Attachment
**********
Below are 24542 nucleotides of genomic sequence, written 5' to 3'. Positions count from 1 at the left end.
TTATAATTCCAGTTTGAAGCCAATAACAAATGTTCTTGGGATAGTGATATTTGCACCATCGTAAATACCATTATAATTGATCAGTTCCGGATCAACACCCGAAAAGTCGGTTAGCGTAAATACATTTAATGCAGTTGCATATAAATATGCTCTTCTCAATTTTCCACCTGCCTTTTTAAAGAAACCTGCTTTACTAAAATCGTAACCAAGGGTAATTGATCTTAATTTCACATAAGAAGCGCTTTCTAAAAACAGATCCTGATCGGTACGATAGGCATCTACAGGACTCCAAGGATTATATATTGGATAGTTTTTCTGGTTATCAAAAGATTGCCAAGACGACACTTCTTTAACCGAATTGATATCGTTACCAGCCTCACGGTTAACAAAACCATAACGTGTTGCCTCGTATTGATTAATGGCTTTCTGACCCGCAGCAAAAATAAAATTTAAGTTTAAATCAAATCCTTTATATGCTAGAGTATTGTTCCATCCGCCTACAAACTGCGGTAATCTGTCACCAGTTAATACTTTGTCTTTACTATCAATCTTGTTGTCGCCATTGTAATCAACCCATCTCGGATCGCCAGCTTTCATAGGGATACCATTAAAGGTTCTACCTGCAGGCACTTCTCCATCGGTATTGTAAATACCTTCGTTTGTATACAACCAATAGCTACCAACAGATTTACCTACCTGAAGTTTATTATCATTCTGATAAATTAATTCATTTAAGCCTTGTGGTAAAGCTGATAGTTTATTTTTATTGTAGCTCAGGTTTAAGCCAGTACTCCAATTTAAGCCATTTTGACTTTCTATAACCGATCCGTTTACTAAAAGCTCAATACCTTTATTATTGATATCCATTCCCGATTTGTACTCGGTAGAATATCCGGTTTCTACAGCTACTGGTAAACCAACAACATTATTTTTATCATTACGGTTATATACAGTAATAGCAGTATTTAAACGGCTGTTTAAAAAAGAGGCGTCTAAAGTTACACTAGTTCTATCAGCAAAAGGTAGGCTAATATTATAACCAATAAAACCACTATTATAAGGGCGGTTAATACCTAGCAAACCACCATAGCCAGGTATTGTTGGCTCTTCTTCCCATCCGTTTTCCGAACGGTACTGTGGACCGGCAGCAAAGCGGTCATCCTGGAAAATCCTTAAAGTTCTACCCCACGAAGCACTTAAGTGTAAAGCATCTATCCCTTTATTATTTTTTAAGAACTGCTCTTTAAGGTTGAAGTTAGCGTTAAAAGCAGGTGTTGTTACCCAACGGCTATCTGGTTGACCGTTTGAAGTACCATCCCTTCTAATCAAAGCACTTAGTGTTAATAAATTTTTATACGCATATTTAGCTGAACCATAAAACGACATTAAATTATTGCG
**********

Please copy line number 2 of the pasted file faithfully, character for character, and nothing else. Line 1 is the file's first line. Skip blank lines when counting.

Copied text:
TTATAATTCCAGTTTGAAGCCAATAACAAATGTTCTTGGGATAGTGATATTTGCACCATCGTAAATACCATTATAATTGATCAGTTCCGGATCAACACCCGAAAAGTCGGTTAGCGTAAATACATTTAATGCAGTTGCATATAAATATGCTCTTCTCAATTTTCCACCTGCCTTTTTAAAGAAACCTGCTTTACTAAAATCGTAACCAAGGGTAATTGATCTTAATTTCACATAAGAAGCGCTTTCTAAAAACAGATCCTGATCGGTACGATAGGCATCTACAGGACTCCAAGGATTATATATTGGATAGTTTTTCTGGTTATCAAAAGATTGCCAAGACGACACTTCTTTAACCGAATTGATATCGTTACCAGCCTCACGGTTAACAAAACCATAACGTGTTGCCTCGTATTGATTAATGGCTTTCTGACCCGCAGCAAAAATAAAATTTAAGTTTAAATCAAATCCTTTATATGCTAGAGTATTGTTCCATCCGCCTACAAACTGCGGTAATCTGTCACCAGTTAATACTTTGTCTTTACTATCAATCTTGTTGTCGCCATTGTAATCAACCCATCTCGGATCGCCAGCTTTCATAGGGATACCATTAAAGGTTCTACCTGCAGGCACTTCTCCATCGGTATTGTAAATACCTTCGTTTGTATACAACCAATAGCTACCAACAGATTTACCTACCTGAAGTTTATTATCATTCTGATAAATTAATTCATTTAAGCCTTGTGGTAAAGCTGATAGTTTATTTTTATTGTAGCTCAGGTTTAAGCCAGTACTCCAATTTAAGCCATTTTGACTTTCTATAACCGATCCGTTTACTAAAAGCTCAATACCTTTATTATTGATATCCATTCCCGATTTGTACTCGGTAGAATATCCGGTTTCTACAGCTACTGGTAAACCAACAACATTATTTTTATCATTACGGTTATATACAGTAATAGCAGTATTTAAACGGCTGTTTAAAAAAGAGGCGTCTAAAGTTACACTAGTTCTATCAGCAAAAGGTAGGCTAATATTATAACCAATAAAACCACTATTATAAGGGCGGTTAATACCTAGCAAACCACCATAGCCAGGTATTGTTGGCTCTTCTTCCCATCCGTTTTCCGAACGGTACTGTGGACCGGCAGCAAAGCGGTCATCCTGGAAAATCCTTAAAGTTCTACCCCACGAAGCACTTAAGTGTAAAGCATCTATCCCTTTATTATTTTTTAAGAACTGCTCTTTAAGGTTGAAGTTAGCGTTAAAAGCAGGTGTTGTTACCCAACGGCTATCTGGTTGACCGTTTGAAGTACCATCCCTTCTAATCAAAGCACTTAGTGTTAATAAATTTTTATACGCATATTTAGCTGAACCATAAAACGACATTAAATTATTGCG